We need your help.  The words suddenly spill out of his mouth, perhaps against his better judgment. 

Who is we?  I want to know.  We used to be us.  Peter and Neal.  Burke and Caffrey.  Butch and the Sundance Kid. 

The Bureau, Peter states flatly.  Diana.  Jones.  He adds, as if I may have forgotten.  My small nod prompts the tiniest glimmer of relief in Peter’s expression.  I’m following.  I’m not rejecting him outright.

Listen, Caffrey, he leans in.   

I listen.  I concentrate.  I watch his lips as they move rapidly because I fear to lose track of what he tells me.  No one has spoken to me in a long time.  Not like this.  Not like it has the slightest consequence for their lives if their words get through to me or not.  I’m trying hard, but my brain lags at least two sentences behind my ears.  I struggle to retain the most vital pieces of information.  Sabotage at the White Collar division … investigations undermined … tanking case clearance … threats to restructure the unit … imminent transfer of Diana and junior agents … internal investigation of Hughes and Peter … My stomach cramps.  I dig my fingernails into my thighs, try to keep the pain out of my face.  The grunt that issues from my throat must sound like bitter dismissal to Peter.  He falls silent.  He looks at me and he looks wounded.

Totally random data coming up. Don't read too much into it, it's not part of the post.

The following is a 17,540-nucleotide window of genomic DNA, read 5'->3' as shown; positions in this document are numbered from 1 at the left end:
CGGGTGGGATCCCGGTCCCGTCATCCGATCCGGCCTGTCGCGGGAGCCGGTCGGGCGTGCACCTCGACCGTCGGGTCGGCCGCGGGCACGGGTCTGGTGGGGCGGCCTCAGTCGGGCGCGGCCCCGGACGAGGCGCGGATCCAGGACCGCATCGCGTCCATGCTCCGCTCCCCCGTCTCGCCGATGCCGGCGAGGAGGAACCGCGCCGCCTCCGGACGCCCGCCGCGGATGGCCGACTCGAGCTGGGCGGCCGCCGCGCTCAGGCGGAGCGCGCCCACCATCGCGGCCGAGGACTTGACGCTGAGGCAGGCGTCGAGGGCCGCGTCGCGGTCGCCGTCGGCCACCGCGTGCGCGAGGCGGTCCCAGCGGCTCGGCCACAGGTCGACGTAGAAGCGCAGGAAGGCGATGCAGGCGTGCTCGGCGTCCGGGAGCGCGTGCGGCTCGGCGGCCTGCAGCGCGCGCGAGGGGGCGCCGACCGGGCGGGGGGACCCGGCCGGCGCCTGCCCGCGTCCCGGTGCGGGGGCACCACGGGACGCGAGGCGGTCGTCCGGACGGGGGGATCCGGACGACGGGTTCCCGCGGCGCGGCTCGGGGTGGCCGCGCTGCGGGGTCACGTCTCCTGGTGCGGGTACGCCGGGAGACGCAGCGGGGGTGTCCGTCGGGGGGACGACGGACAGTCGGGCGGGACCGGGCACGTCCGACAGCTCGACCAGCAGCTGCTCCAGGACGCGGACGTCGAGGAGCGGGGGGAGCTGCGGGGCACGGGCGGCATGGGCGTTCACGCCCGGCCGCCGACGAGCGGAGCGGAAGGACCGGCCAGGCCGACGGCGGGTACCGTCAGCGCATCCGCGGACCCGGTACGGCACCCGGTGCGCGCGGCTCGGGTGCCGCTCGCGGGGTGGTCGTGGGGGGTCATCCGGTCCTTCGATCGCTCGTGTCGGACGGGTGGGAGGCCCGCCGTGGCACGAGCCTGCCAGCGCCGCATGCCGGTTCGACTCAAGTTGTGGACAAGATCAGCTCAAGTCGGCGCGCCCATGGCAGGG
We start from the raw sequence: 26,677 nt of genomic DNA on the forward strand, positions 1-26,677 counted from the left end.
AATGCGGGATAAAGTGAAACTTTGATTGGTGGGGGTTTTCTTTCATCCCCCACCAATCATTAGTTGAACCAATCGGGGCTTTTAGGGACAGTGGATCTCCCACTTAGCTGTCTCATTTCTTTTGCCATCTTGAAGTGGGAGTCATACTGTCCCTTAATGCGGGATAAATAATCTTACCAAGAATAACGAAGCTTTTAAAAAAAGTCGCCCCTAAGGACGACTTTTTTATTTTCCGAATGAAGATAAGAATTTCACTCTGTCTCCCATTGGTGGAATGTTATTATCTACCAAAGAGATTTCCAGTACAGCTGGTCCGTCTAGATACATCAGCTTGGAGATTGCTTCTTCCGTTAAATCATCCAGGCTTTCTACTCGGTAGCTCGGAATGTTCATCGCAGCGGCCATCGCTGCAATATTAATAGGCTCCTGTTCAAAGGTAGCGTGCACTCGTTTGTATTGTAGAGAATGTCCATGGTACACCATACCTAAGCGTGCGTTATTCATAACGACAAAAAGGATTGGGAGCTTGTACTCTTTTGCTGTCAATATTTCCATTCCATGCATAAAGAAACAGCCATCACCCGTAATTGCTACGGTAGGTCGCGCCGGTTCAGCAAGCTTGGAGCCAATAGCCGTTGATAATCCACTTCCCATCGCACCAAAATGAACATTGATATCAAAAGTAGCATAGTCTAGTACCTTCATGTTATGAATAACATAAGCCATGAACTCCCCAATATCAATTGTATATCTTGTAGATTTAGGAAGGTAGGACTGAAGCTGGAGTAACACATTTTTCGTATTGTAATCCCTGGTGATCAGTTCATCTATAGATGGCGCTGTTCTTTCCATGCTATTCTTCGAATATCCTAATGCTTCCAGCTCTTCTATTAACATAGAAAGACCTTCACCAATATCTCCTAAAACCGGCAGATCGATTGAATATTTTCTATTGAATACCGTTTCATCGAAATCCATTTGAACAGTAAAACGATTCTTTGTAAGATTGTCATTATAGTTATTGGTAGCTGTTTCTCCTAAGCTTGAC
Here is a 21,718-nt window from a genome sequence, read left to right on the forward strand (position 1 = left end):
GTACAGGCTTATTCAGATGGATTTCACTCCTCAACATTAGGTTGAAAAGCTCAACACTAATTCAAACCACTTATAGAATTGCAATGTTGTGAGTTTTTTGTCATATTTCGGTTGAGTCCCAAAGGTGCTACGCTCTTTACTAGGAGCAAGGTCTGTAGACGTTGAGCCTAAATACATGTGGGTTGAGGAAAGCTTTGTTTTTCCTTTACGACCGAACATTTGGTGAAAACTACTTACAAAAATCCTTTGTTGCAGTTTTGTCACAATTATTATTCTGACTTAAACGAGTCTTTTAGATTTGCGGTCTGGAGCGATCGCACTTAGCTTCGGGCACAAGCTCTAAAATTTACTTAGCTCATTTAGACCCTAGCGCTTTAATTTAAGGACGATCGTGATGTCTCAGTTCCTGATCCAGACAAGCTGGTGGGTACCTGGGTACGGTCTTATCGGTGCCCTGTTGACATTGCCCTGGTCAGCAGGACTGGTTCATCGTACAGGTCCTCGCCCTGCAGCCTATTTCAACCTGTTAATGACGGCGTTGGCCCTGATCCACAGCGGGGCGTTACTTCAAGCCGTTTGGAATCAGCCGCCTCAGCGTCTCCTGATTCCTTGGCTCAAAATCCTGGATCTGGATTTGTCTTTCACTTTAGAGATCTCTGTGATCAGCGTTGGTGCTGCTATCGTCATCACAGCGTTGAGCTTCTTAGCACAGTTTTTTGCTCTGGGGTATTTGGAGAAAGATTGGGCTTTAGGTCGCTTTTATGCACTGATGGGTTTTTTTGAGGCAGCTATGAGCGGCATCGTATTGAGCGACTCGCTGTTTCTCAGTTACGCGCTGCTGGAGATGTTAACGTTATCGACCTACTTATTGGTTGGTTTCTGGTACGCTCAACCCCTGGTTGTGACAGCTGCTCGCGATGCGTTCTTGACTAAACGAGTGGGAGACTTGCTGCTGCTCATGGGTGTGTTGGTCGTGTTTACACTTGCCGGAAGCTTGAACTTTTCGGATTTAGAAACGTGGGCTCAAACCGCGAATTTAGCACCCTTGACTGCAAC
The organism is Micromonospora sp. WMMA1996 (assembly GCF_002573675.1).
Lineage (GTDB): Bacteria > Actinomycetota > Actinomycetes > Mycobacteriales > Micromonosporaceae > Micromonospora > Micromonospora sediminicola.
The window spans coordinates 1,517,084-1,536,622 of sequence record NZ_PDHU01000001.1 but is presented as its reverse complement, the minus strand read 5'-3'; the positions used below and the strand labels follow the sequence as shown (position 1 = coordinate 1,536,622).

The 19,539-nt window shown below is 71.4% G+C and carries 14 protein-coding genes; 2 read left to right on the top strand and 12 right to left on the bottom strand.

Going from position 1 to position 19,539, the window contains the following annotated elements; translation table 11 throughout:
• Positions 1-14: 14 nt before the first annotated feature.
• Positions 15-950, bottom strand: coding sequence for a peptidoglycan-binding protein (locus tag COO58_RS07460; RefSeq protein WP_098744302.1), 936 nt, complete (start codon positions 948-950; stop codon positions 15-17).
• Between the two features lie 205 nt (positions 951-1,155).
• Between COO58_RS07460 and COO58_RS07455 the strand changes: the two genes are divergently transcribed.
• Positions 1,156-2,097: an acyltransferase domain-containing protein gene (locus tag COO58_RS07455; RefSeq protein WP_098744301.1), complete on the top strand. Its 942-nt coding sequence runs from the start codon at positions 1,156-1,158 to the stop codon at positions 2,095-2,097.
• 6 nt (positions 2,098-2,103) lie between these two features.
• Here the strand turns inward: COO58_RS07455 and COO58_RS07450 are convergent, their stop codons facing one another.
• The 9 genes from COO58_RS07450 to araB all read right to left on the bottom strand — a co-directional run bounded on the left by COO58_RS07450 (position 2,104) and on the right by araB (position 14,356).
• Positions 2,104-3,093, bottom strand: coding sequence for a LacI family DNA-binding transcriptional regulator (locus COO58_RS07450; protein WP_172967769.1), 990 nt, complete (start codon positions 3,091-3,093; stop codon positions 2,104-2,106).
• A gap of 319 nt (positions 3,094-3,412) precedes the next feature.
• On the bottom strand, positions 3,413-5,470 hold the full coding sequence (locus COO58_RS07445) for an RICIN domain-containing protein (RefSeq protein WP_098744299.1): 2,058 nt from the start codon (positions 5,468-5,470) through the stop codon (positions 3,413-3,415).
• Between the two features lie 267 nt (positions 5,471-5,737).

You’re the only one I can trust, he speaks.  With this, his eyes silently qualify before they are cast down, avoiding mine.  I seize the opportunity to study him without subjecting myself to his scrutiny.  How much did it hurt him to come here, to admit that—after everything—he still needs me? I’m waiting for a trace of self-congratulation to stir inside me, for any hint of satisfaction gleaned from Peter’s desperation.  I’m searching for any flare of red-hot anger in my chest at his audacity to come here and ask me a favor after what he put me through.  There is nothing.  I’ve never been able to hate this man.  No matter how hard I’ve tried.